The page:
When did Apple get so bad at naming things?

Odd name, odd design.
Odd name, odd design.
Image: Apple
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At its annual iPhone launch event in Cupertino, California, today (Sept. 10) Apple unveiled its usual spate of new gadgets and services, but it’s getting harder and harder to differentiate between one product in the same family and another, and even completely different products.

Sequels are generally a difficult thing to pull off, and they rarely live up to the original. Over the years, Apple has come up with iconic, monolithic product names that have inspired legions of copycats—remember in the mid-2000s when just about every new product seemed to be prefixed with the letter “i”? When someone says iPod, iPhone, or Apple Mac, you can probably form in your mind what that looks like. But with each new model, Apple has to come up with ways to differentiate between old and new.

In the past, that was pretty easy. Apple either straight-up replaced the old product with a new one, such as the MacBook Pro of 2014 being swapped out for the MacBook Pro for 2015, or it just added a numeral to the product, so the iPhone 4 was replaced by the iPhone 4S and then the iPhone 5 (the “S” used to signify minor updates).

But now that’s no longer feasible. Under Tim Cook’s stewardship, Apple has vastly increased the number of versions of products that Apple sells at any given time. It used to introduce one new iPhone at a time; today it introduced three. And some of those products are essentially just updates or extensions of other products, which leads to some truly uninspiring, and long, product names.

The top-of-the line iPhone isn’t just the iPhone 11, no, that would be too easy to keep track of: It is now the iPhone 11 Pro Max, signifying both that it is the top-end model with three cameras, and that it is larger than the other top-end model. This is like what car companies do to differentiate their different packages and models available on vehicles. My first car was a 2001 Honda Civic LX, which actually may be a less confusing name than the new iPhone.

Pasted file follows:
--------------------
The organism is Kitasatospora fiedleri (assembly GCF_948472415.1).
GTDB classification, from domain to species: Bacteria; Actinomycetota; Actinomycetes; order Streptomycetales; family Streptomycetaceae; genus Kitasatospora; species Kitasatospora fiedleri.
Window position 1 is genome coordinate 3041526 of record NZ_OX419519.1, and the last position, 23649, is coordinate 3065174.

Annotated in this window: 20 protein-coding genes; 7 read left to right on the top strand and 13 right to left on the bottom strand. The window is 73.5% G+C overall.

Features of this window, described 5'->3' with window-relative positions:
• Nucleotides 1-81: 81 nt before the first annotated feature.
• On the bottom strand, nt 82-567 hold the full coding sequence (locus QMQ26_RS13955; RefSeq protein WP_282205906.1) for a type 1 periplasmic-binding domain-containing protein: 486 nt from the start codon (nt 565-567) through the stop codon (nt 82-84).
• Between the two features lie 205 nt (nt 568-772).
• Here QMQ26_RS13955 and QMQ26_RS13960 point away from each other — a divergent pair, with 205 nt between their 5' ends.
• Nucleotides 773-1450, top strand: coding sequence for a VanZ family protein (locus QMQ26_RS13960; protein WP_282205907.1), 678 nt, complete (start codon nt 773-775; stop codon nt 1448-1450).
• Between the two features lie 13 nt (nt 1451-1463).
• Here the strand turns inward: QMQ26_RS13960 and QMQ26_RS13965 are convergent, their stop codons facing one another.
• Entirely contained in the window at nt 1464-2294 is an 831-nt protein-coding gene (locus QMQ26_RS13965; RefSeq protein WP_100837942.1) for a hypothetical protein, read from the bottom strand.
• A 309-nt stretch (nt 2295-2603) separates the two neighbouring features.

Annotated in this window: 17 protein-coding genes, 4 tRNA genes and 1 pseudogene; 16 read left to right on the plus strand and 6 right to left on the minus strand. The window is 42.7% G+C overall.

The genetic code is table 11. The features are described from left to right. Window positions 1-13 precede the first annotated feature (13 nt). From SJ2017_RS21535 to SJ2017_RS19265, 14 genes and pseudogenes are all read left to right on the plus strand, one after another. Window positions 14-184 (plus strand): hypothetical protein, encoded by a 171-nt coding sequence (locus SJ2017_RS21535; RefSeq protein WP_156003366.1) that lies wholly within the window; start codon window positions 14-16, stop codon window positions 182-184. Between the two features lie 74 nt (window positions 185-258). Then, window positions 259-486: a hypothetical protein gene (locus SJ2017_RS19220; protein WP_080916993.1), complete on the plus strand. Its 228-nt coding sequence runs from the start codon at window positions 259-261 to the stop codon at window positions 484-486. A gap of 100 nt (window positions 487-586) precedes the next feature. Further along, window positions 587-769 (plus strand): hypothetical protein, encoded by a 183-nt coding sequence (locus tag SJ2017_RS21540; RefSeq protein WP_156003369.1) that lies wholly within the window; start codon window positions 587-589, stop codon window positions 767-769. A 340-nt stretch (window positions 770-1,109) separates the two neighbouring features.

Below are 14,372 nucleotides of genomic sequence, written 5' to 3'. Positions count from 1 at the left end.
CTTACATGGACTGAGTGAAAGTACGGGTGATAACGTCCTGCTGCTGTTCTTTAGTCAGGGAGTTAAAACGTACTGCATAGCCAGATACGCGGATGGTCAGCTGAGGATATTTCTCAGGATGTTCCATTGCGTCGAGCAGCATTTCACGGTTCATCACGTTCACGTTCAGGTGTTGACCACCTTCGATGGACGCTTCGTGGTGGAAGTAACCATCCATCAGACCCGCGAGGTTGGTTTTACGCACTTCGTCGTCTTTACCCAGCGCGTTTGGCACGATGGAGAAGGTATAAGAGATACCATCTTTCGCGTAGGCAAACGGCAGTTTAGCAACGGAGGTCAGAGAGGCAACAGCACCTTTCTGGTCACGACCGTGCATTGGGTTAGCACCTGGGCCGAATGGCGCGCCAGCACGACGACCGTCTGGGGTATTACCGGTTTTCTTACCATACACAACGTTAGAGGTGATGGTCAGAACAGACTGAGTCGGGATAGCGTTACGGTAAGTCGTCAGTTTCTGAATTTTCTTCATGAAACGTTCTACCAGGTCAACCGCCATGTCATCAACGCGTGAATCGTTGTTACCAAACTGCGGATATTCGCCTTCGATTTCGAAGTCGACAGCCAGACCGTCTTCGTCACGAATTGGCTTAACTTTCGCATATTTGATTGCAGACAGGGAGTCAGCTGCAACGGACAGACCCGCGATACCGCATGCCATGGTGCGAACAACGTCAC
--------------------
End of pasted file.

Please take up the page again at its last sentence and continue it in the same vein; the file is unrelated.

Even if you think the rationale for any one Apple product name is merited, it’s difficult keeping the entire product line straight. As of today, Apple is selling four base models, but even that breaks down further to:

  • iPhone 8
  • iPhone 8 Plus
  • iPhone Xr
  • iPhone 11
  • iPhone 11 Pro
  • iPhone 11 Pro Max

In this list, “Max” and “Plus” mean the same thing (they are bigger), and “11” is the updated model over “Xr.” How does the average consumer, walking in off the street looking for a new iPhone, make sense of this?

And there’s the fact that Apple TV is a hardware product, and Apple TV+ is a streaming service, not a larger hardware product. How does that make sense?

There are other confusions, such as the new (regular) iPad weighing just 0.07 pounds more than the one called the iPad Air. And there are other products with just garbled names—anyone interested in buying an Apple Pro Display XDR with Pro Stand?

Perhaps relatedly, the simplest products to understand (like the Apple Watch and AirPods) are also some of the company’s most engaging and enjoyable to use currently. While I can see the value in producing a model of computer and phone to suit just about every hand size and price point Apple’s pricing models can spit out (apart from, apparently, the large swath of the population with small hands), Apple’s iPhone sales are flagging. Perhaps a return to simplicity is actually in order?